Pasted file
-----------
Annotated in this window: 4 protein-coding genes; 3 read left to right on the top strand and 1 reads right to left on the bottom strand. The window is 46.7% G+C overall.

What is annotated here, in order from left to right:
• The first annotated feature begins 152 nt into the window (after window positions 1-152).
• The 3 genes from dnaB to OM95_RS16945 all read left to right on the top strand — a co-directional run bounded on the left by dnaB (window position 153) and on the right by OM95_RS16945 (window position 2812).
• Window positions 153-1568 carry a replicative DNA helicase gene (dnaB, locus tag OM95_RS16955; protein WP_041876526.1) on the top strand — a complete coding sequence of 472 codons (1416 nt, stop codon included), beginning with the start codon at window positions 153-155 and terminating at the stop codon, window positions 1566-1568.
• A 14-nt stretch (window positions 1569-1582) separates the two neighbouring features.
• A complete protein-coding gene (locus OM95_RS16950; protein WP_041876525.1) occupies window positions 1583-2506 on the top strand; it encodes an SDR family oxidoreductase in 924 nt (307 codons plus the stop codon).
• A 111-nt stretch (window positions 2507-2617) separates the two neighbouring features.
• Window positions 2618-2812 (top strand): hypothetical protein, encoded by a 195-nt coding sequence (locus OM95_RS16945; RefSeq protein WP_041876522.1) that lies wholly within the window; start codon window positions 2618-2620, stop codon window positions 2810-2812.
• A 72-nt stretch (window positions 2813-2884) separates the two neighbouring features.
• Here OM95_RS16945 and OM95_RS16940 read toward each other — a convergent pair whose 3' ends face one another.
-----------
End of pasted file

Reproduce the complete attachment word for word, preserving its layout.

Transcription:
Annotated in this window: 4 protein-coding genes; 3 read left to right on the top strand and 1 reads right to left on the bottom strand. The window is 46.7% G+C overall.

What is annotated here, in order from left to right:
• The first annotated feature begins 152 nt into the window (after window positions 1-152).
• The 3 genes from dnaB to OM95_RS16945 all read left to right on the top strand — a co-directional run bounded on the left by dnaB (window position 153) and on the right by OM95_RS16945 (window position 2812).
• Window positions 153-1568 carry a replicative DNA helicase gene (dnaB, locus tag OM95_RS16955; protein WP_041876526.1) on the top strand — a complete coding sequence of 472 codons (1416 nt, stop codon included), beginning with the start codon at window positions 153-155 and terminating at the stop codon, window positions 1566-1568.
• A 14-nt stretch (window positions 1569-1582) separates the two neighbouring features.
• A complete protein-coding gene (locus OM95_RS16950; protein WP_041876525.1) occupies window positions 1583-2506 on the top strand; it encodes an SDR family oxidoreductase in 924 nt (307 codons plus the stop codon).
• A 111-nt stretch (window positions 2507-2617) separates the two neighbouring features.
• Window positions 2618-2812 (top strand): hypothetical protein, encoded by a 195-nt coding sequence (locus OM95_RS16945; RefSeq protein WP_041876522.1) that lies wholly within the window; start codon window positions 2618-2620, stop codon window positions 2810-2812.
• A 72-nt stretch (window positions 2813-2884) separates the two neighbouring features.
• Here OM95_RS16945 and OM95_RS16940 read toward each other — a convergent pair whose 3' ends face one another.